If you've lived in Miami or New York or even Los Angeles (the west side doesn't count), chances are, whether you chose to absorb it or not, you've been exposed to some form of Spanglish. See, Spanglish was my first language. It is still my language of choice. I think in spanglish. I make art in spanglish. I still watch Que Pasa USA (the first bilingual sitcom ever) when I get homesick and miss my crazy Miami cubichis. And regardless of how predictable and progressively heavy Sofia Vergara's accent gets on Modern Family, I eagerly watch and anticipate the peppering of spanish in the show. I speak to my parents in spanglish. Surely, you get the gist by now.
So once I discovered Junot Diaz's work, it just added to my go to Homesick toolbox, big time! Even though Diaz's work, language wise, is pretty specific to Dominican spanglish, there is so much overlap in Caribbean slang, enough for me to find so much comfort in his writing, heavy post-colonial trauma and all. (Anecdote Cue:) It brings me back to the year I lived deep in the Bronx so my commute to Sarah Lawrence wasn't such a tirada since my modest scholarship was nowhere near enough to allow me to afford living on or remotely near campus. It reminds me of how much of an outsider I felt in that IV league school I worked so hard to get into, only to later realize A. Apparently I'm brown ("sometimes") and B. no matter how many papers I wrote on Caribbean history in the hopes of better understanding where and what I came from, I was just tapping into something much bigger than I could have ever imagined for the trajectory of my work as an artist, woman, latina. And finally, it reminds me of the first time I was referred to as "the latin girl" by a fellow student because well, what else was that ignoramus pendeja going to call me if she couldn't remember my name, right? Woof.
I apologize for the anecdotal rant but...come on, this is a blog right....
Anyway, back to Junot the Genius. The Brief and Wondrous Life of Oscar Wao rocked me. I know what Fuku is and I'm pretty sure it extends beyond the DR and Trujillo. God, it was comforting to here a name for "it". FUKU. I actually think fuku has developed into a cloud that hovers over most of Miami, minus Wynwood of course. (If you read the book, you know what I'm talking about). So in The Brief and Wonderous Life of Oscar Wao, Oscar was the comic book, sci-fi tragic sacrificial lamb. Pobrecito. Yunior, was Oscar's confidant, as well as the surprise narrator and academically aspiring hetero-chulo who can't seem to keep his pipi in his pants, like a good Dominicano. Yunior is expanded on as the protagonist for This is How You Lose Her. To my surprise, despite my initial utter excitement at the release of this book, I forced myself through the first 100 pages. En serio. Waiting to feel more than slightly sorry for Yunior and his bitter madre and his sick delinquente brother. Yunior's hyper-active sex life bored me. It bored him too. Once he started to really experience irreparable consequ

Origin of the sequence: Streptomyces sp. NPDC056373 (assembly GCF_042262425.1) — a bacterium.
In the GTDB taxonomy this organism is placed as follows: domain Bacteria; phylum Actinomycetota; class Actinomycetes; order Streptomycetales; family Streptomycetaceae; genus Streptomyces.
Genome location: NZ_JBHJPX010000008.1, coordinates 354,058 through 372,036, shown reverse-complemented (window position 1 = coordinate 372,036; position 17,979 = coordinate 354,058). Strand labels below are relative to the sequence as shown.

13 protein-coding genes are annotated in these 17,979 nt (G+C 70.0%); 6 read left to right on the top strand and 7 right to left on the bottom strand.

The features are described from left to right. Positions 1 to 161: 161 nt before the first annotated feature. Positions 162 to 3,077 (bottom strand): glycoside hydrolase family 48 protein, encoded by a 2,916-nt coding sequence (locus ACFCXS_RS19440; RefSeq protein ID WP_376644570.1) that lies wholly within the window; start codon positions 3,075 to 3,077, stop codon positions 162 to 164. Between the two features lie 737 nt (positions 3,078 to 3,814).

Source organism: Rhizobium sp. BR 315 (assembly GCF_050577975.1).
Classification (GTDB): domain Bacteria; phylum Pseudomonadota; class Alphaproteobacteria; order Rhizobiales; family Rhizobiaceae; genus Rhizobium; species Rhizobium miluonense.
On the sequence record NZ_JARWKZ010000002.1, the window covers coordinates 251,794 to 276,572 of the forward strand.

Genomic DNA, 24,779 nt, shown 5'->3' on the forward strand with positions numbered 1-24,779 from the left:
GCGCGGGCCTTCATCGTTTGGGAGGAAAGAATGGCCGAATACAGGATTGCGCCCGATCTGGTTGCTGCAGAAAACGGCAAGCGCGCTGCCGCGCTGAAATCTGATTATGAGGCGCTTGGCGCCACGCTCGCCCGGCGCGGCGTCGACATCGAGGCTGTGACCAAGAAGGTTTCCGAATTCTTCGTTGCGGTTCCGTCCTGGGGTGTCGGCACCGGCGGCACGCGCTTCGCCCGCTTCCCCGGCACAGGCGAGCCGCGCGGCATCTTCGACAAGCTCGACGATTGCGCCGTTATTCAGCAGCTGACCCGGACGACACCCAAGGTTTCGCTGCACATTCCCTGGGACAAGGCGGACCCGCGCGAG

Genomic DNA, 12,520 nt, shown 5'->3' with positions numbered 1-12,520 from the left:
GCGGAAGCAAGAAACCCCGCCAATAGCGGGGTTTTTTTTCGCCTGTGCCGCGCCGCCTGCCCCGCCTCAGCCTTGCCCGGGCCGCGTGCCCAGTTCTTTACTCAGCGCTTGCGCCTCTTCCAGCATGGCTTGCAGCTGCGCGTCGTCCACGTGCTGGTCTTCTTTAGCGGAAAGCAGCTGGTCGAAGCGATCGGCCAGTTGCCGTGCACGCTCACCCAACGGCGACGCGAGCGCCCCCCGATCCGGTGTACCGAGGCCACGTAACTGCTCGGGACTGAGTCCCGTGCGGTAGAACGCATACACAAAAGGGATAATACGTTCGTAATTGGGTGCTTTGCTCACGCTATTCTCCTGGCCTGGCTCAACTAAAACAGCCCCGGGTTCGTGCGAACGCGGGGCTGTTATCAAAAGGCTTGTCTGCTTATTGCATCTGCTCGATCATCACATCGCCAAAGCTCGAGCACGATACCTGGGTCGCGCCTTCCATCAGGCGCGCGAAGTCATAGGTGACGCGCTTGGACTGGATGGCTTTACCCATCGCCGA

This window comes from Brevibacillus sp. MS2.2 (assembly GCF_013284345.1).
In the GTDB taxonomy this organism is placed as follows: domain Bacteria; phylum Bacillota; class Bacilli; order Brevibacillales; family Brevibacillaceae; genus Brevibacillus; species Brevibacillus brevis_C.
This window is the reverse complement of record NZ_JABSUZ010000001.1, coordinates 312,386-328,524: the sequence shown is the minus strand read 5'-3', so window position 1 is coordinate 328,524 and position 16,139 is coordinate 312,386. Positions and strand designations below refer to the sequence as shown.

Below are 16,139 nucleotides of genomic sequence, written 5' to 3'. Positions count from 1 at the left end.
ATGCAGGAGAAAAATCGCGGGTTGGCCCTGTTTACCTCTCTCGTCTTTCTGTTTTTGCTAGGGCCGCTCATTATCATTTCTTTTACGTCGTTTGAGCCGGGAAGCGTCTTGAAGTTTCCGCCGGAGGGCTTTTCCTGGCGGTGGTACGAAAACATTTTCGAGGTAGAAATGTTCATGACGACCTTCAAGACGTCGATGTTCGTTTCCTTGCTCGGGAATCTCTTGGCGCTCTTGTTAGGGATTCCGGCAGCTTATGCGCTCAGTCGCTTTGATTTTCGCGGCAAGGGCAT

ence, emotionally, physically, the kind you can't fuck away... then, I was there with him. Suddenly, his progressively tragic life, his failing body, his emotional complacency then void felt very real. I know several Yuniors. Maybe not as academically motivated but certainly just as afflicted. Use their machismo and sexuality as a sport, compulsively in their youth, maybe even into adulthood as a means to feel alive, in control and conquer something...anyone.
While I was not totally swept up by How You Lose Her the way The Brief and Wondrous Life of Oscar Wao had me bawling at the end, it definitely proposed the opportunity to consider a parallel. Maybe my twisted Cuban upbringing imposed me to feel that machismo is valued as absolute power, privilege, indestructible, a given. Whether I liked it or not. This is just our "culture". And when I say "our", I can't really think of what that would exclude. Yet, here we have a man who has performed to his best ability as a man as he knew fit, only to be utterly crippled by all of it.
Not often do I say this but, the intimate progression of Yunior made me, dare I say, sympathetic. Ser hombre no es facil. No es nada facil.
I was honestly stumped as to how to tie my nostalgic adoration for Diaz's use of Spanglish and the inevitable tangent on machismo so, never being shy to ask for directions, I asked my amazing friend and writer Daniel Carmichael for some general insight and response. The following is his:
"What I was thinking was that both things (machismo y el spanglish) are very linked to identity, whether perceived or practiced. Spanglish is a compromise, drawing from tradition as well as from lived experience (aka growing up as an American) to create an entirely new way of speaking and a new type of identity that becomes its own tradition. But machismo seems to be a lot harder to subvert, a lot harder for the culture to shake. I think an interesting question to pose is, What would be the Spanglish equivalent for a cultural evolution of machismo--like how to diffuse it or subvert it into something that is fluid and creative and productive instead of static and destructive? "
I found it interesting to think of Spanglish as a comprise. I personally don't see it as a step toward assimilation but can see how it can be perceived as such. However, as Daniel insightfully brought up, what would be the spanglish equivalent for a cultural evolution of machismo?
What would Junot say?